L.A.'s Artsy Types Display Their Comic Side

The Scene: Thursday's opening-night reception for "High & Low: Modern Art and Popular Culture" at the Museum of Contemporary Art. The show explores the ways that 20th-Century "high" and "low" art have influenced each other, from Picasso and Miro to Jenny Holzer and Elizabeth Murray. AT&T;, which sponsored the show, hosted a buffet on MOCA's sculpture terrace.

The Buzz: During its run last year at the Museum of Modern Art in Manhattan, the show was the most hotly debated topic among New Yorkers since George Steinbrenner. With its newspapers, ads, comics and graffiti, "High & Low" seems made for Los Angeles, where Pop Art is a way of life. (Who is and isn't included in the show makes for a great game of Monday morning quarterbacking among your artsy friends.)

Who Was There: MOCA Director Richard Koshalek, Board of Trustees President Doug Cramer and chief curator Paul Schimmel; City Councilman Joel Wachs; AT&T; corporate marketing services director Zack Manna and Howard McNally, vice president of sales; MOCA's Kirk Varnedoe, who co-wrote the catalogue, and the usual crowd of first-night MOCA benefactors and supporters.

Dress Code: Black-tie, with license taken by certain party-goers. Case in point: the man who tucked his tux pants into his high-top sneakers.

Chow: Food stations were decorated with homages to Jeff Koons (inflatable bunnies) and Mimmo Kotella (magazine collages). Up for grabs were pizzas with the usual California toppings, gourmet sausages and veal cheeseburgers.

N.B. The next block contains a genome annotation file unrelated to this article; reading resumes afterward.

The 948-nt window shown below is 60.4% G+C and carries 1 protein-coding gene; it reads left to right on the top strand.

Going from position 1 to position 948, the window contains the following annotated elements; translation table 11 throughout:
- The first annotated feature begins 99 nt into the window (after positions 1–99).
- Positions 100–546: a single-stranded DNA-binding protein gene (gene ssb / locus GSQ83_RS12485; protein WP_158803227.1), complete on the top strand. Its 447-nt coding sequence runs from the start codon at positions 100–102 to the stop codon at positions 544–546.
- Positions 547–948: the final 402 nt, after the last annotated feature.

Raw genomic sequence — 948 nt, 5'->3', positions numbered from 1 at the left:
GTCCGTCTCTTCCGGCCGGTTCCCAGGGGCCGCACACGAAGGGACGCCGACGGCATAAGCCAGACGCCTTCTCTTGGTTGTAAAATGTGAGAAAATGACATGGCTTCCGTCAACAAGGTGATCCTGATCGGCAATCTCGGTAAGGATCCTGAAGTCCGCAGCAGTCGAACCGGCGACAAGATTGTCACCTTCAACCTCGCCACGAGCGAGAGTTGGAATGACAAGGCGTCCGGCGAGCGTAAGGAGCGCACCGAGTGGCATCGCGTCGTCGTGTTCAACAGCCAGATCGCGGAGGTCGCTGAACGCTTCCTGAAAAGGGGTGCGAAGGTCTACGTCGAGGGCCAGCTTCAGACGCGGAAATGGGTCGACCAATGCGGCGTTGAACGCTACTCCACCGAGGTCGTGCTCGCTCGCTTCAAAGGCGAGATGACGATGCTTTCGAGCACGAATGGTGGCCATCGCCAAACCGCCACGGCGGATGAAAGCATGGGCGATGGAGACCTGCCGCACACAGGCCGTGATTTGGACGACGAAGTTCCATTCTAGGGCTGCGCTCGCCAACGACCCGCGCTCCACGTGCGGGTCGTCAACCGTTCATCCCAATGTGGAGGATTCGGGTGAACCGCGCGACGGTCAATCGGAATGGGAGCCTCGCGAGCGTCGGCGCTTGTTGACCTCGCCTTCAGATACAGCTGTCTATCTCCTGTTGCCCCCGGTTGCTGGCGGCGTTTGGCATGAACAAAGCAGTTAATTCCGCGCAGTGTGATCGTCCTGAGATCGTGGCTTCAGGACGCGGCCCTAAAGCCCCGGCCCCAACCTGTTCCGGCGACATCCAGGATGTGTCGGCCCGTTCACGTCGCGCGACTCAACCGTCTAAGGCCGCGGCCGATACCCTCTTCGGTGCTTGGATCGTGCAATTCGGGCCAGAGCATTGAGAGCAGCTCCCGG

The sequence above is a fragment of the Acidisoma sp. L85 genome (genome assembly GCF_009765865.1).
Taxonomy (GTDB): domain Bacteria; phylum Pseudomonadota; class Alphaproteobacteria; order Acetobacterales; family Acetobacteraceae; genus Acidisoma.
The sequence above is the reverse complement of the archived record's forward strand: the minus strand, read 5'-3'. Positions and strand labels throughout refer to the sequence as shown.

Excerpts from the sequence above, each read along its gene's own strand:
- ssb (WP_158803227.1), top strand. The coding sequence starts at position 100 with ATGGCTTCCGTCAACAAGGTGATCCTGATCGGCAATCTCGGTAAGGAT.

Everyone's a Critic: Most guests seemed impressed with the caliber and scope of the show, but there were a few dissenting voices. Opined one: "Really, no one in L. A. takes Jeff Koons seriously."

Irony: Despite press materials praising graffiti as "poetic expression" in an "untutored urban language," MOCA's building is kept scrupulously free of the stuff. Apparently graffiti belongs inside museum walls, not on them.

Triumphs: Someone climbed a giant construction crane next to the museum and hung a mirrored ball that flashed reflected dots of light on buildings along the block. Decorators had also employed high-top sneakers as flower vases.

Glitches: Veal cheeseburgers? It takes chutzpah to serve veal at a party these days, especially to people who consider themselves progressive. On an emotional level, it's one step away from baby seal kebabs.

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